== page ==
Ecuadorean President Rafael Correa said there will be more arrests in the corruption scandal involving officials in Brazil's largest construction company, Odebrecht, and the local state-run oil company Petroecuador, as investigations continue in both countries.
Correa also said his government wants to uncover more information on the worldwide bribery scheme run by Odebrecht and which business people the company bribed.
"I am going to send a government delegation to Brazil because this is public information," said Correa.
The comments come after a former Odebrecht secretary in Ecuador published information about alleged corruption between 1987 and 1992.
"This secretary was fired and instead of destroying the papers where corruption was recorded, she took it to her house and presented them a few months ago in Brazil," the president added. "It has been discovered big cases of corruption."
Correa also said that from this data the government obtained a list of 18 names of "friends," or people related to Odebrecht officials in Ecuador, who were referred to by an alias.
"We continue to investigate, we will not allow these things to remain in impunity," said Correa. "Hopefully, the U.S. Department of Justice soon will give the names that Odebrecht gave, possibly coinciding with what we have here."
Correa expelled Odebrecht from the country in 2008 after "technical irregularities" were discovered in the San Francisco hydroelectric plant project in the capital city of Quito, a project that began in 2000 under the presidency of Gustavo Noboa.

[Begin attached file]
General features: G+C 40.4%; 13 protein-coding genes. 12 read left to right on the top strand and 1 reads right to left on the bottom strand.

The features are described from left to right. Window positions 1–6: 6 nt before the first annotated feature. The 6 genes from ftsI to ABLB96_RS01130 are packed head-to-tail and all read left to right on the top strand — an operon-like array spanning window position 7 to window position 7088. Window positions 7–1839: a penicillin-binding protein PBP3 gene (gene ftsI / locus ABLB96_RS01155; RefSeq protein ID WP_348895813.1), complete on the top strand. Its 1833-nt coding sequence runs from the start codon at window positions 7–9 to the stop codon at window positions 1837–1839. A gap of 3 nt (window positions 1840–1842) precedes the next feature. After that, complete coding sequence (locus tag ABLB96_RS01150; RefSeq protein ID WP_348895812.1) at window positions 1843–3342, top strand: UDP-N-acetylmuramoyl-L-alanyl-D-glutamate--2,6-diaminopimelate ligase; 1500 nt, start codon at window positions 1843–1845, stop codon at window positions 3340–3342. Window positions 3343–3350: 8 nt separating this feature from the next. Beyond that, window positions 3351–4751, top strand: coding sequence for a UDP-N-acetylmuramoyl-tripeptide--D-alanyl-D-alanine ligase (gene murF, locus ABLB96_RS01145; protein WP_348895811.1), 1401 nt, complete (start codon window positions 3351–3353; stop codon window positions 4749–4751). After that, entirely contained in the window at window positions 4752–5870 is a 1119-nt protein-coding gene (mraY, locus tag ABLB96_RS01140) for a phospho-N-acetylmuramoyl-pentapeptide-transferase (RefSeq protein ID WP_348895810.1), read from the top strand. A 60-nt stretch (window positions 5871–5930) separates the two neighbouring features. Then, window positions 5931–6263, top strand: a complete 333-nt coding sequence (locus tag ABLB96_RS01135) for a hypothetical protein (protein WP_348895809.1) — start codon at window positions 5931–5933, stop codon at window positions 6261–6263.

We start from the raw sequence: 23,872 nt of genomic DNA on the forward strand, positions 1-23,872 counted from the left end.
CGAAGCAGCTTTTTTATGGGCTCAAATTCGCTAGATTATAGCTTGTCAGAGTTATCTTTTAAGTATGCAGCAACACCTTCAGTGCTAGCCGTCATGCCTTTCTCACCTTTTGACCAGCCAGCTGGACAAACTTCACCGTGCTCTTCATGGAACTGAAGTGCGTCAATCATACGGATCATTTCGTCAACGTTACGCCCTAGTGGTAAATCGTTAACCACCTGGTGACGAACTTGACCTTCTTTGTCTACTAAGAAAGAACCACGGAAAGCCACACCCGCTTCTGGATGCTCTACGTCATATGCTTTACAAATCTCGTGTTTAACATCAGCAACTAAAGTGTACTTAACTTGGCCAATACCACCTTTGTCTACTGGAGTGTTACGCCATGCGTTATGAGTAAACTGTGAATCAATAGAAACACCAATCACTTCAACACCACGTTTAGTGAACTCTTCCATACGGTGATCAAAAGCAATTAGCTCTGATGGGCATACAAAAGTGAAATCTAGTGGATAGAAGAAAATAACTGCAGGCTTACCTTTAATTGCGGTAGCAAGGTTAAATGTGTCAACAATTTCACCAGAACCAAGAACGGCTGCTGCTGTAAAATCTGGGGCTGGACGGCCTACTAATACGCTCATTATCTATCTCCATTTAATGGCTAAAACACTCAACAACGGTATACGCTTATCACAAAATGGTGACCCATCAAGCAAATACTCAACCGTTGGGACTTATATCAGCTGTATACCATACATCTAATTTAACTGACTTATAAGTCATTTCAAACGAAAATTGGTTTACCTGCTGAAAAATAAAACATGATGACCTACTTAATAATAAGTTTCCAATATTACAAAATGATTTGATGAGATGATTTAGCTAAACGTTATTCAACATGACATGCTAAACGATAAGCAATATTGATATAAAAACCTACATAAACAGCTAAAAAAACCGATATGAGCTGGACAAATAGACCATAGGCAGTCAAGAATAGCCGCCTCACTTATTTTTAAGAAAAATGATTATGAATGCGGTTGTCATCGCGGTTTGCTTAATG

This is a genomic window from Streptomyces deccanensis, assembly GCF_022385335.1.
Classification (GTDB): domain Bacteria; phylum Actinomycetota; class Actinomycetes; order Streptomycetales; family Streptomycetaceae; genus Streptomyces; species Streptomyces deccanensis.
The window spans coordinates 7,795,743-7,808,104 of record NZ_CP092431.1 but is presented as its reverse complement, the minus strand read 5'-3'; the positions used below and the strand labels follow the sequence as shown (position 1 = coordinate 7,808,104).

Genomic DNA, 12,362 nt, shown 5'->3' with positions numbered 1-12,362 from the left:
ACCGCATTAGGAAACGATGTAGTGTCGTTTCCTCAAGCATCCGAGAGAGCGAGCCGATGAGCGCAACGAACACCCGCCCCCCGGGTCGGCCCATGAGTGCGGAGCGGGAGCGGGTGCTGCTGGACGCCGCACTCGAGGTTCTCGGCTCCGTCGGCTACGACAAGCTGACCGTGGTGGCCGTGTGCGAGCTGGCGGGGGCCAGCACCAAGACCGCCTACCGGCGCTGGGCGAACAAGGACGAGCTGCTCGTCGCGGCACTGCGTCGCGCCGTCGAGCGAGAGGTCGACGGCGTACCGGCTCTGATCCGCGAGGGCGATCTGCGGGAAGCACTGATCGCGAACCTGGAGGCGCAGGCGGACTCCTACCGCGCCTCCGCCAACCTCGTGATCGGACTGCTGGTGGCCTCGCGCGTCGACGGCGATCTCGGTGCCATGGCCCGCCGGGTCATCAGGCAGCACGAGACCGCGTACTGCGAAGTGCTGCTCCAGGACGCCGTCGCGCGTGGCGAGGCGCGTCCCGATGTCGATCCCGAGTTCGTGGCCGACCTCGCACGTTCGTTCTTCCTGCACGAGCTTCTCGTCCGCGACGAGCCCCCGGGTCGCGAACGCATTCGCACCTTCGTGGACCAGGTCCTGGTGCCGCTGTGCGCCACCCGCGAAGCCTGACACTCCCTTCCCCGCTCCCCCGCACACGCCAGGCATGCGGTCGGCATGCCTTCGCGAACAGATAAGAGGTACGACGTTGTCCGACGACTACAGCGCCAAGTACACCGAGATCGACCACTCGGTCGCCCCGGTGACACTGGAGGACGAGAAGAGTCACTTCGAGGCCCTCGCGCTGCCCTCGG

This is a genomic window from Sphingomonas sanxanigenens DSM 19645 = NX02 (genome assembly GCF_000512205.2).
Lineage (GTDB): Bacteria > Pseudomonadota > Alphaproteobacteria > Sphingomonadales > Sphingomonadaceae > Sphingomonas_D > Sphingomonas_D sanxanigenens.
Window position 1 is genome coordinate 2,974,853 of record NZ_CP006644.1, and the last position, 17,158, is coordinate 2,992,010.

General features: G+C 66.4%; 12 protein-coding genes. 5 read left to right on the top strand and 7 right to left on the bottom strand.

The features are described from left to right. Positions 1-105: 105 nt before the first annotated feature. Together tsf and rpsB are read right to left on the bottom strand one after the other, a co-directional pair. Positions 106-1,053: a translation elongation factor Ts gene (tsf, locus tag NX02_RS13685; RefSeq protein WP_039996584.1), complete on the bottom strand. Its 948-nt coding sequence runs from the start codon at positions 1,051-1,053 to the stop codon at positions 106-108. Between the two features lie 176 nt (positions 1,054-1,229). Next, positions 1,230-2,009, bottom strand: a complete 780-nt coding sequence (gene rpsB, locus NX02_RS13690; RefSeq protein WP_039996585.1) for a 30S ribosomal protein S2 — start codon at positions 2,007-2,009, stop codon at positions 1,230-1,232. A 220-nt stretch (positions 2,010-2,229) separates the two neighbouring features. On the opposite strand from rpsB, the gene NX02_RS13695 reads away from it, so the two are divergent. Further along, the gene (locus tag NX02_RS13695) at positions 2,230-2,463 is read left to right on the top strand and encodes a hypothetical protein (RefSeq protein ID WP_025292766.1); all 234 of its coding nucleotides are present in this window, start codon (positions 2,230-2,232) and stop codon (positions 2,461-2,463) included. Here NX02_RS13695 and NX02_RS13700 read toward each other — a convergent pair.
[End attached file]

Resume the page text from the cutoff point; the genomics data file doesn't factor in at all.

The company only came back in 2010 to fix the project as demanded by the Ecuadorean state, and paid US$55.7 million to do so, as well as US$20 million in fines since the plant had to stop producing energy for the Andean country.
Since then, the company has had five contracts in Ecuador, which have all been finished and audited by the country’s attorney general. The only current local contract by the company is underway with the right-wing administration in Quito.
Correa mentioned the progress of the investigations in Ecuador, and pointed out that among the people who may be linked to the Odebrecht case is a former advisor to the mayor of Quito, Mauricio Rodas, who has a transaction for US$6 million, and a candidate for the National Assembly who has US$30 million, both from opposition parties.
Odebrecht officials have been found guilty of corruption, leading a worldwide bribery scheme paying millions to "intermediaries" to secure contracts in a dozen countries. The international scheme also included international money laundering spanning the United States and Switzerland. Some of the companies working with Odebrecht were based in tax havens like Belize and the Virgin Islands.